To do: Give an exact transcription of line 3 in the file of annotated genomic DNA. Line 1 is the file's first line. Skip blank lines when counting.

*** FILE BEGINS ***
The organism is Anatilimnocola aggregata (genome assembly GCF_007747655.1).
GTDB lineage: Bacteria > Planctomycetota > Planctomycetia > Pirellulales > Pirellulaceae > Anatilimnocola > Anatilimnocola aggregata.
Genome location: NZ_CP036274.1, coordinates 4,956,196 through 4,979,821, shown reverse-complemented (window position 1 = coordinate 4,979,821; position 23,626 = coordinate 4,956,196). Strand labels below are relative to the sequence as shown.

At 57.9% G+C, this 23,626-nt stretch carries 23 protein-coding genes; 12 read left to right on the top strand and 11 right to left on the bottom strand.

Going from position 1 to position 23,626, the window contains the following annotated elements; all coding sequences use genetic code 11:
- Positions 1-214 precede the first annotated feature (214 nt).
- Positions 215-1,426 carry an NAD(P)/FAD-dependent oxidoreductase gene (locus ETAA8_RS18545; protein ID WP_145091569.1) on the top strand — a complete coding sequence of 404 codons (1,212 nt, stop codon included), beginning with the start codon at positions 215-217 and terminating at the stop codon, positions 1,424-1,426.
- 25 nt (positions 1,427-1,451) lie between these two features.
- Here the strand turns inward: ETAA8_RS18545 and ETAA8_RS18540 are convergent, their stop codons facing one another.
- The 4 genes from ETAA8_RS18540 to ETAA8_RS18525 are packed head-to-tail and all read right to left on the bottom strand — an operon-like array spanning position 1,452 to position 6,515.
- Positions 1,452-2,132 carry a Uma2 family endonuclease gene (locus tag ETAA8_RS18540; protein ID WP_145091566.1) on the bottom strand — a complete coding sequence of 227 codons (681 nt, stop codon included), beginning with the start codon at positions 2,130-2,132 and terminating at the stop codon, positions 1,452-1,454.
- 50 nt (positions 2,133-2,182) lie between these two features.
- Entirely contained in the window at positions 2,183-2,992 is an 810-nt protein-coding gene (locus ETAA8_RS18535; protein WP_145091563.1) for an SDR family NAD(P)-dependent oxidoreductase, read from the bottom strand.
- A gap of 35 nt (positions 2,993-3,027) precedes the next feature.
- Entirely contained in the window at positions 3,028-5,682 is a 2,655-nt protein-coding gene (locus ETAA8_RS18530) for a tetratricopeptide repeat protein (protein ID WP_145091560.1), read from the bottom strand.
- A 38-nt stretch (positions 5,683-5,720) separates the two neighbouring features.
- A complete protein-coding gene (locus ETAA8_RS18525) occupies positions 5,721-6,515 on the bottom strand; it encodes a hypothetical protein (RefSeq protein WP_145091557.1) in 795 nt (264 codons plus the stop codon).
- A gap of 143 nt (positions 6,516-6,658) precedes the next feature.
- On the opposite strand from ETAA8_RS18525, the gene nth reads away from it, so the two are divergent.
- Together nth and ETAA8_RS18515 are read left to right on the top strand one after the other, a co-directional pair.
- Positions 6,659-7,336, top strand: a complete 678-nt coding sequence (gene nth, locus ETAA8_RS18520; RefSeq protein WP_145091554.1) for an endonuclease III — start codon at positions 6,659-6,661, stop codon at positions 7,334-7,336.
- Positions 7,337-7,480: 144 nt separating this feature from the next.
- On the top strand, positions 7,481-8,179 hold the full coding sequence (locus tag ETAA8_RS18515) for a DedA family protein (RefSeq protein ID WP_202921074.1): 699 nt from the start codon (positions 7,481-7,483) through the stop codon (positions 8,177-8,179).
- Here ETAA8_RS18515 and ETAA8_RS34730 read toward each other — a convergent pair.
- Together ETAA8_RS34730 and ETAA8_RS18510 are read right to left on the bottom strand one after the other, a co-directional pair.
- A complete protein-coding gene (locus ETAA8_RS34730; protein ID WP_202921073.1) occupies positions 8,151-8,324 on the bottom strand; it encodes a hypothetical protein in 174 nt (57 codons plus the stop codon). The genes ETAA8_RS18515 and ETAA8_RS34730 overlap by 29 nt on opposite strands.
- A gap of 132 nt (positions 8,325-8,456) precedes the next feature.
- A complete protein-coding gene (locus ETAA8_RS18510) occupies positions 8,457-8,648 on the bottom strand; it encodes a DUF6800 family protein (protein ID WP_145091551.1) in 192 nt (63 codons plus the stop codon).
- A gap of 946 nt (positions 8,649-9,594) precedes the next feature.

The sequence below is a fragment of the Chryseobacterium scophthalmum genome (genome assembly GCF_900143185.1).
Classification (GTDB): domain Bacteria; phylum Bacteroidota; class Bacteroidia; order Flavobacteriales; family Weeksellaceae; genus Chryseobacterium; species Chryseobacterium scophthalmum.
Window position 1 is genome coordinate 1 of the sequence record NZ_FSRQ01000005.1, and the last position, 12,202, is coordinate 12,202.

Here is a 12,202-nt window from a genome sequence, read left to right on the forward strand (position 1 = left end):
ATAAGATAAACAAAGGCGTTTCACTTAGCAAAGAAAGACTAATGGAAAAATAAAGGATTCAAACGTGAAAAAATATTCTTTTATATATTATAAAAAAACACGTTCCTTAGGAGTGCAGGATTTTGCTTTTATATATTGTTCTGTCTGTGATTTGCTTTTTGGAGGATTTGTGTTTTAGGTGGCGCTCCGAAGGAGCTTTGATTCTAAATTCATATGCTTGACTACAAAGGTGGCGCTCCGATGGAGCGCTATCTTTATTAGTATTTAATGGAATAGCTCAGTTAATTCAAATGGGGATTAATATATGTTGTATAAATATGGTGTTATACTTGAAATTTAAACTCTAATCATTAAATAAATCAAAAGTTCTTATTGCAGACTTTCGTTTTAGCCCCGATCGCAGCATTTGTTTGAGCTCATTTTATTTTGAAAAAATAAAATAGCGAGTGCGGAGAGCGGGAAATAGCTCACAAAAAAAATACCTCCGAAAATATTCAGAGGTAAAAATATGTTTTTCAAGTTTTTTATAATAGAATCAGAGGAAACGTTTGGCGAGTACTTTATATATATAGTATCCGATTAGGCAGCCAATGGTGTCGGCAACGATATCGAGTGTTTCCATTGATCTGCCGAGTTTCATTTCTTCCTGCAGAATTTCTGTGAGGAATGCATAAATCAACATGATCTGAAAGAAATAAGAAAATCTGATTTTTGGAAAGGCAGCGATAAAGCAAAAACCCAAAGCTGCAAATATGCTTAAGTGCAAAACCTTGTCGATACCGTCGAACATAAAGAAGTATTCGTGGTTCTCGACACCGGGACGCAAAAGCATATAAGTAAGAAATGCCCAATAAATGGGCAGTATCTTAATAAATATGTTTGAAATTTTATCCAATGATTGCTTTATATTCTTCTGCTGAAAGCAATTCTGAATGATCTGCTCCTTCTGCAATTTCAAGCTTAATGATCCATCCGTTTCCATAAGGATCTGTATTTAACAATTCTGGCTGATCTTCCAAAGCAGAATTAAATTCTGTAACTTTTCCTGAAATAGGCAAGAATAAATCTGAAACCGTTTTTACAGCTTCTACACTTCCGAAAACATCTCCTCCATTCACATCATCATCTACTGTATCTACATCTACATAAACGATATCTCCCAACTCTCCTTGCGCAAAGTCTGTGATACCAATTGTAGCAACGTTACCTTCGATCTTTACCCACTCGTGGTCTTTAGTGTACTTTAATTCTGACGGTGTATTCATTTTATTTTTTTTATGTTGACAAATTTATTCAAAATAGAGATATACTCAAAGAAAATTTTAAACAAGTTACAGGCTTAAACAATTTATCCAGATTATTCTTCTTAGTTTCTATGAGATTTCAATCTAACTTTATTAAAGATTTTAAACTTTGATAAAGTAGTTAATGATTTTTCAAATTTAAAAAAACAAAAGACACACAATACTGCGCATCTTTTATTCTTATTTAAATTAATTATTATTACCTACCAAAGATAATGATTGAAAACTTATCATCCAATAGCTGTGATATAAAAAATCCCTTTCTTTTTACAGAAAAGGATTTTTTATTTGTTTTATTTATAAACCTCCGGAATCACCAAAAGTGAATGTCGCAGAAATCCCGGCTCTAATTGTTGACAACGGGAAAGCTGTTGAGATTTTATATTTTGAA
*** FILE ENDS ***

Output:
Genome location: NZ_CP036274.1, coordinates 4,956,196 through 4,979,821, shown reverse-complemented (window position 1 = coordinate 4,979,821; position 23,626 = coordinate 4,956,196). Strand labels below are relative to the sequence as shown.